• Fibrinoid deposition;
  • HLA ;
  • plasma cell deciduitis;
  • stillbirth;
  • villitis;
  • pregnancy;
  • chorioamnionitis;
  • VUE;
  • PRA;
  • CXCL;
  • MPFD;
  • MFI


Massive perivillous fibrin deposition (MPFD) and maternal floor infarction (MFI) are related placental lesions often associated with fetal death and fetal growth restriction. A tendency to recur in subsequent pregnancies has been reported. This study was conducted to determine whether this complication of pregnancy could reflect maternal antifetal rejection.


Pregnancies with MPFD were identified (n = 10). Controls consisted of women with uncomplicated pregnancies who delivered at term without MPFD (n = 175). Second-trimester maternal plasma was analyzed for panel-reactive anti-HLA class I and class II antibodies. The prevalence of chronic chorioamnionitis, villitis of unknown etiology, and plasma cell deciduitis was compared between cases and controls. Immunohistochemistry was performed on available umbilical vein segments from cases with MPFD (n = 4) to determine whether there was evidence of complement activation (C4d deposition). Specific maternal HLA-antibody and fetal HLA-antigen status were also determined in paired specimens (n = 6). Plasma CXCL-10 concentrations were measured in longitudinal samples of cases (n = 28 specimens) and controls (n = 749 specimens) by ELISA. Linear mixed-effects models were used to test for differences in plasma CXCL-10 concentration.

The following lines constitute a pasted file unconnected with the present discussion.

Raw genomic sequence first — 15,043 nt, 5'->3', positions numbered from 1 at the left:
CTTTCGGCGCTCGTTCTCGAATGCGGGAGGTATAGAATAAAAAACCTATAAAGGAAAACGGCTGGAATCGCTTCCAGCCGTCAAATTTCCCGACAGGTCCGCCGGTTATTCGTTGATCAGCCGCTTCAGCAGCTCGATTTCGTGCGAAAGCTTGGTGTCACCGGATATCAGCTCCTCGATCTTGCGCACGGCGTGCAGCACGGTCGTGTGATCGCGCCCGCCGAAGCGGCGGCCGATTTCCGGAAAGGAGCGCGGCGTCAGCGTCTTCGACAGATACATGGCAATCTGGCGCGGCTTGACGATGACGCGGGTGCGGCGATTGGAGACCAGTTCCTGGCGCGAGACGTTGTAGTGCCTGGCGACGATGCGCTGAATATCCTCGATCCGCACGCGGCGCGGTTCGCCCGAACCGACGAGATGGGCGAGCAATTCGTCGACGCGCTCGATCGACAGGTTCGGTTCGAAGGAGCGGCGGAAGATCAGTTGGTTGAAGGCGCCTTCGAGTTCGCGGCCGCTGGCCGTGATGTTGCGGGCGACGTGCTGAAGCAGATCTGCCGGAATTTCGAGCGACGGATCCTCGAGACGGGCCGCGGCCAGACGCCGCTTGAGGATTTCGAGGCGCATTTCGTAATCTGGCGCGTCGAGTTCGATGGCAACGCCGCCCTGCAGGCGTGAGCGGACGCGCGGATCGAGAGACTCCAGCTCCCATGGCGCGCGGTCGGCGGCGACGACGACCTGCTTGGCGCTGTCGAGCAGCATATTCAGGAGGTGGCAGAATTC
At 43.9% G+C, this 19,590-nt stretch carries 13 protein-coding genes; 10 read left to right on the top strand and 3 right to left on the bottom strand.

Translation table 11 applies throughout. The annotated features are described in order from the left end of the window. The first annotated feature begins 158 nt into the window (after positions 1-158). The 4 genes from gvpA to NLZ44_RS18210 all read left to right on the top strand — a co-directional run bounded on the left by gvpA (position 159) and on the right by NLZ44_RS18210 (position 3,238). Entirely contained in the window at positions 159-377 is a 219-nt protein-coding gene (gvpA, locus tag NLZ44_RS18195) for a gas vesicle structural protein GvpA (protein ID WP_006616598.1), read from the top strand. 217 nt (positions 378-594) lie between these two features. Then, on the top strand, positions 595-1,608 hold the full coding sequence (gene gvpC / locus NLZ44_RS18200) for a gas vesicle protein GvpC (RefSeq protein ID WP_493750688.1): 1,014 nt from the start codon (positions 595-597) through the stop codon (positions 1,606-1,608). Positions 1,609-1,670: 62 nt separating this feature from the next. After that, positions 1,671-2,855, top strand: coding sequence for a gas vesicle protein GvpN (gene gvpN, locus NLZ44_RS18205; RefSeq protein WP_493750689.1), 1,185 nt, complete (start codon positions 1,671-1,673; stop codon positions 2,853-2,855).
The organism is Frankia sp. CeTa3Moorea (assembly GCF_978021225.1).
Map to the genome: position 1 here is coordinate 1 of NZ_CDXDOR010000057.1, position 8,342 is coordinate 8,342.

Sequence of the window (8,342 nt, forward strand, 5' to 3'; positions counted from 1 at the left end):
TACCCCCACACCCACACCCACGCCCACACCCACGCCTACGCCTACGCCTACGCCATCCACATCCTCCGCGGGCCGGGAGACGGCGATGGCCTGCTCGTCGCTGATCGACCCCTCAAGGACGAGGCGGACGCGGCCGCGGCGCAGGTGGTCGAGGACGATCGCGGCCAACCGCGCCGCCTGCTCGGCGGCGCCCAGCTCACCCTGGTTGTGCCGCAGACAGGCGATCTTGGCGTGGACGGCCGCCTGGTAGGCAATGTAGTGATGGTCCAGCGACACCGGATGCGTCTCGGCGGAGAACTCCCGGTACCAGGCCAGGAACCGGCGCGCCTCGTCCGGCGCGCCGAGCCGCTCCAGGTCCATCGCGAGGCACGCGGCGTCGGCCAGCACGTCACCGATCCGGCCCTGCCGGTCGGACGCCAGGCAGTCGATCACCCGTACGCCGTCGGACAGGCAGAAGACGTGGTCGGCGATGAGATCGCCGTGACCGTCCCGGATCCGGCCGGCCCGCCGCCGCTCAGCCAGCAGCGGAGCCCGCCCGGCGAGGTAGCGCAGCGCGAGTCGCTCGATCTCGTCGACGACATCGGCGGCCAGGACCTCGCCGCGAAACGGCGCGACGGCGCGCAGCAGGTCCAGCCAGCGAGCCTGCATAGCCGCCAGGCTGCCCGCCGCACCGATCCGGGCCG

(i) The prevalence of plasma cell deciduitis in the placenta was significantly higher in cases with MPFD than in those with uncomplicated term deliveries (40% versus 8.6%, P = 0.01), (ii) patients with MPFD had a significantly higher frequency of maternal anti-HLA class I positivity during the second trimester than those with uncomplicated term deliveries (80% versus 36%, P = 0.01); (iii) strongly positive C4d deposition was observed on umbilical vein endothelium in cases of MPFD, (iv) a specific maternal antibody against fetal HLA antigen class I or II was identified in all cases of MPFD; and 5) the mean maternal plasma concentration of CXCL-10 was higher in patients with evidence of MPFD than in those without evidence of MFPD (P < 0.001).


A subset of patients with MPFD has evidence of maternal antifetal rejection.